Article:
Before You Forget, Julia Lawrinson
Penguin 2017
ISVN: 9780143574071

review by Claire Saxby, Children’s author and bookseller

The Fence, by Meredith Jaffe

‘Brandy and I have discussed this at length and to our minds there is only one viable solution.’
Gwen glances up at the house where Eric potters in the garage, oblivious to the unfolding crisis.
‘I mean, the trees will still have to go of course, given they are encroaching on our property there is no way around it. but trees or no trees, the only real solution is to put up a fence.’
Without thinking, Gwen Turns on her heel and races towards the garage, away from this vile woman and her extraordinary ideas.

Gwen and her husband Eric were the first people to live on Green Valley Avenue. They’ve raised their children here, and now their grandchildren love to visit.  Gwen doesn’t plan on ever leaving. But her neighbour and best friend Babs has died, and the house has been sold, and suddenly there’s a new family moving in, with a tribe of little kids and two uncontrolled dogs.

Francesca has brought her family to Green Valley Avenue in the hopes of a new start. Her marriage is in trouble, and starting anew in the suburbs seems the only solution. The only problem is her nosy new neighbour, Gwen, and the lack of a fence between their properties. It isn’t long before the two families are battling over the boundary, even while each woman’s life is facing terrible changes.

The Fence is a tale of fences, neighborhood disputes and much more. Gwen’s husband, Eric, is aging and behaving oddly. Frankie’s house-husband Brandon has been having an affair, and seems increasingly unable, or unwilling, to keep the house running. At times funny, at others moving and even sad, The Fence  is a wonderful debut novel.

The Fence, by Meredith Jaffe
Pan MacMillan, 2016
ISBN 9781743540152




Newspaper Hats, by Phil Cummings & Owen Swan

Newspaper Hats
Georgie walked through the doors that opened like curtains.
‘Will Grandpa remember me today?’ she asked.
Her father squeezed her hand and smiled. ‘Wait and see.’

Georgie loves her Grandpa, and goes with Dad to see him. But Grandpa has trouble remembering things, and sometimes he doesn’t even remember Georgie, even though he remembers things from long ago. Georgie tries to jog Grandpa’s memory with photographs and when they find a photo of Georgie wearing a newspaper hat, Grandpa remembers how much he loves those hats. Soon, Georgie, Grandpa and Dad are busily making paper hats for each other and for the other residents of the nursing home.

Newspaper Hats is a beautiful story of the love between a grandchild and grandparent, and the issues of memory loss and dementia. While the child character is challenged by the fact that her grandfather doesn’t remember her, she is empowered by being the one who finds a way to connect with him, enriching both of their lives.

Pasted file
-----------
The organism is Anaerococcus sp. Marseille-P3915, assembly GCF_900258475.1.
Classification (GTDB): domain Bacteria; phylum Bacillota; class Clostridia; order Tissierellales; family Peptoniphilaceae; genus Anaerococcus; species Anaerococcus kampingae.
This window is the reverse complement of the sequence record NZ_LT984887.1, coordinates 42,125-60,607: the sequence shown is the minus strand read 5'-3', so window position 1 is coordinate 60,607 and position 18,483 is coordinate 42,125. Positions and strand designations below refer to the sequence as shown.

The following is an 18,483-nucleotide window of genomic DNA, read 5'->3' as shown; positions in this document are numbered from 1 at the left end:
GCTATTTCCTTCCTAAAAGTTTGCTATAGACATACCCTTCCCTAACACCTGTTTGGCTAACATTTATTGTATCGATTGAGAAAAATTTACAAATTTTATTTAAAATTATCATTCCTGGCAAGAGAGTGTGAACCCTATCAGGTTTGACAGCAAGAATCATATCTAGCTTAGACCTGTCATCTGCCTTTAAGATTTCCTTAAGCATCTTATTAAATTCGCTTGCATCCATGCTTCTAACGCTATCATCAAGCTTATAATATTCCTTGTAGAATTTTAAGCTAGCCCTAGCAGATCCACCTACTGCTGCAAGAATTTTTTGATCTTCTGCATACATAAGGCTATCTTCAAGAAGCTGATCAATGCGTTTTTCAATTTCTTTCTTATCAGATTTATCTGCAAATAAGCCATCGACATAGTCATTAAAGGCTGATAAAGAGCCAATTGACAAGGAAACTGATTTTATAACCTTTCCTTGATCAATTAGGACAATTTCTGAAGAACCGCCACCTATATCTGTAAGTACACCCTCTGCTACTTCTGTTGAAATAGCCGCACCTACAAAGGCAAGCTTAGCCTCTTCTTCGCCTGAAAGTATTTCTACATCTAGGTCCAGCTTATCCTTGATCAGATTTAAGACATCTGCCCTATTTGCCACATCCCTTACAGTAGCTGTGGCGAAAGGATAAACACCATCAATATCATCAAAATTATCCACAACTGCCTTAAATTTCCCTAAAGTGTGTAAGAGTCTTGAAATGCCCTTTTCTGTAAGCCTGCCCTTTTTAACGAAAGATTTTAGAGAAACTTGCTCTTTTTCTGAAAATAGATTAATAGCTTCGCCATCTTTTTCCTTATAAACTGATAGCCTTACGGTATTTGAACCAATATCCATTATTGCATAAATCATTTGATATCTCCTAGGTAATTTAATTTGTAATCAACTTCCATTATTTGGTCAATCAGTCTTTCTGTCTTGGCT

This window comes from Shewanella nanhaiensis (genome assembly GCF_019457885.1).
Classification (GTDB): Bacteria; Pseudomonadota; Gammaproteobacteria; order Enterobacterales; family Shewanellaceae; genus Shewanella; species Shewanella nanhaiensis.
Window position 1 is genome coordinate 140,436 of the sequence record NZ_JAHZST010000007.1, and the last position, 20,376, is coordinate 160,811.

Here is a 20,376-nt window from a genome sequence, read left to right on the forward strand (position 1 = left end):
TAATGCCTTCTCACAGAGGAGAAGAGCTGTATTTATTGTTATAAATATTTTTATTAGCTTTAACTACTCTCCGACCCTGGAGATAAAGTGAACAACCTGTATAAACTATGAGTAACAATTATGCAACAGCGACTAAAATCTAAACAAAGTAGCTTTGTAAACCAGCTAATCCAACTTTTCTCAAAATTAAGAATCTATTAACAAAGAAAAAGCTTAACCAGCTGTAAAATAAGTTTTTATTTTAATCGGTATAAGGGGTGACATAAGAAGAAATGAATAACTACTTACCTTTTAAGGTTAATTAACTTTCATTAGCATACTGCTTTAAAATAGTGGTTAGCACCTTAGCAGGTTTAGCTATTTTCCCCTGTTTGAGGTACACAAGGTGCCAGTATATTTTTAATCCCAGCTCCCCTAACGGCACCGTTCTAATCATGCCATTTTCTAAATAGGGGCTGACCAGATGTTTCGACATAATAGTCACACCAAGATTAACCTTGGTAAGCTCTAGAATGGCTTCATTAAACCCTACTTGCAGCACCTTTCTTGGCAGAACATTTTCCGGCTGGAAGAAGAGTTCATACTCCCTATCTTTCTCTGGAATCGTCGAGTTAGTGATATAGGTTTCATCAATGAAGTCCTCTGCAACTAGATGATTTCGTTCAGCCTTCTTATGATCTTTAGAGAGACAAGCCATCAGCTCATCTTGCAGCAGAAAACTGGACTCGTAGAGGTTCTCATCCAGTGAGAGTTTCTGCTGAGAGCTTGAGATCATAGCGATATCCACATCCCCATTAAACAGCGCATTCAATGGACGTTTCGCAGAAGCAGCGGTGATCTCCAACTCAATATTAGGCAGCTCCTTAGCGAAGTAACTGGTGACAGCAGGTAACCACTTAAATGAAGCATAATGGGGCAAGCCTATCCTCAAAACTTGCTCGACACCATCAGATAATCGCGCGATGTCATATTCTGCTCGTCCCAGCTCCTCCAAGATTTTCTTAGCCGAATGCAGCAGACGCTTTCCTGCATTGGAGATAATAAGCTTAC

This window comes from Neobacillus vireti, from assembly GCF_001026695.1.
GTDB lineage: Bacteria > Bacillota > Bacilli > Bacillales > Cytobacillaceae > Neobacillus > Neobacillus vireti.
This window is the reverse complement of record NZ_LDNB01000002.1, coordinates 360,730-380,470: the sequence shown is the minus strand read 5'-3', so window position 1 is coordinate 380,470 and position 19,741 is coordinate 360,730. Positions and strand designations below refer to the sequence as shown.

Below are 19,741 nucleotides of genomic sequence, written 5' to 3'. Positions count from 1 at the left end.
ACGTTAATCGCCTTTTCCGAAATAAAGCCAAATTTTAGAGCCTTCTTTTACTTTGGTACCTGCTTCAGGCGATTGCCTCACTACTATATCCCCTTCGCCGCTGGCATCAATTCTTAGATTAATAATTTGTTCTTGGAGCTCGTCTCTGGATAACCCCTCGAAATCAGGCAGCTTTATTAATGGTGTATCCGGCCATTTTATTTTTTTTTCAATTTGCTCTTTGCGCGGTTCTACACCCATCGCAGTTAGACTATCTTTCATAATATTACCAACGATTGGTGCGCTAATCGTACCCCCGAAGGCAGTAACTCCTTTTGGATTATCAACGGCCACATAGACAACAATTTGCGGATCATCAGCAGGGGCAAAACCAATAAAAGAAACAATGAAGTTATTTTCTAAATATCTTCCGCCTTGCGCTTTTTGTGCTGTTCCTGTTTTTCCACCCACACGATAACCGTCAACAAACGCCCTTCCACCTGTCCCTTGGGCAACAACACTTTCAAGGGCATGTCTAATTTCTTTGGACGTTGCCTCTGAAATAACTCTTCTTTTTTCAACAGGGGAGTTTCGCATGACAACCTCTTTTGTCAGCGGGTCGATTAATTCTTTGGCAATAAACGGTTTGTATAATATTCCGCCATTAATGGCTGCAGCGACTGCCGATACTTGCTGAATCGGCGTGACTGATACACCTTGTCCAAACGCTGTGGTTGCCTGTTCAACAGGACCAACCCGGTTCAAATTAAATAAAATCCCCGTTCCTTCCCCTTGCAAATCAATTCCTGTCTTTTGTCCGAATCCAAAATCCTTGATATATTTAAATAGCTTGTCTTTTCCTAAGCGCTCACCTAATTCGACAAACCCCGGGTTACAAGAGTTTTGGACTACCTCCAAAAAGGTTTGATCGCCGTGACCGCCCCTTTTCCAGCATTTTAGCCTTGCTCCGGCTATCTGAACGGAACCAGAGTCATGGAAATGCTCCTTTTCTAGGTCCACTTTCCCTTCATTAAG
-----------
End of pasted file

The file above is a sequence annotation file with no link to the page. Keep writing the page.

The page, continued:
The illustrations, rendered in watercolour and pencil in gentle pastel tones, are a lovely complement to the text, and touches such as news font on key words, and endpapers featuring headlines and front pages from a wide range of time periods add visual interest and talking points.

A wonderful tool for discussing issues of ageing – and celebrating newspaper hats!

Newspaper Hats, by Phil Cummings & Owen Swan
Scholastic, 2015
ISBN 9781743622544

Available from good bookstores and online.

Celia and Nonna by Victoria Lane, ill Kayleen West

Celia loves sleepovers at Nonna’s house. Nonna roasts and bakes.

The kitchen fills with delicious smells that tickle Celia’s nose.

‘How’s my little angel/” Nonna whispers in Celia’s ear.

Celia tugs open her special cupboard. It is full of secrets.

Jigsaw puzzles, colouring books and felts – all her favourite things.

Celia loves sleepovers at Nonna’s house. Nonna roasts and bakes.

The kitchen fills with delicious smells that tickle Celia’s nose.

‘How’s my little angel/” Nonna whispers in Celia’s ear.

Celia tugs open her special cupboard. It is full of secrets.

Jigsaw puzzles, colouring books and felts – all her favourite things.

Celia loves to visit her grandmother, Nonna. Together they cook and play, draw and share stories. But Nonna is becoming forgetful. Each forgetting is small, but together they mean that it’s not safe for her to live alone anymore. So Nonna is moving to a new home, a single room. There is only just room for Nonna, no space for Celia to stay and very little that is familiar. It doesn’t smell right either, no cooking smells, no smells that belong to Nonna’s house. Celia begins to draw the things she loved about Nonna’s house, beginning with the outside. Picture by picture, Celia adds to the collection for Nonna’s wall. Nonna loves Celia’s pictures and Celia loves that she can still share time with Nonna. Illustrations are full page in warm colours and depict the loving relationship between Celia and her grandmother. The font has been particularly chosen to assist readers with dyslexia.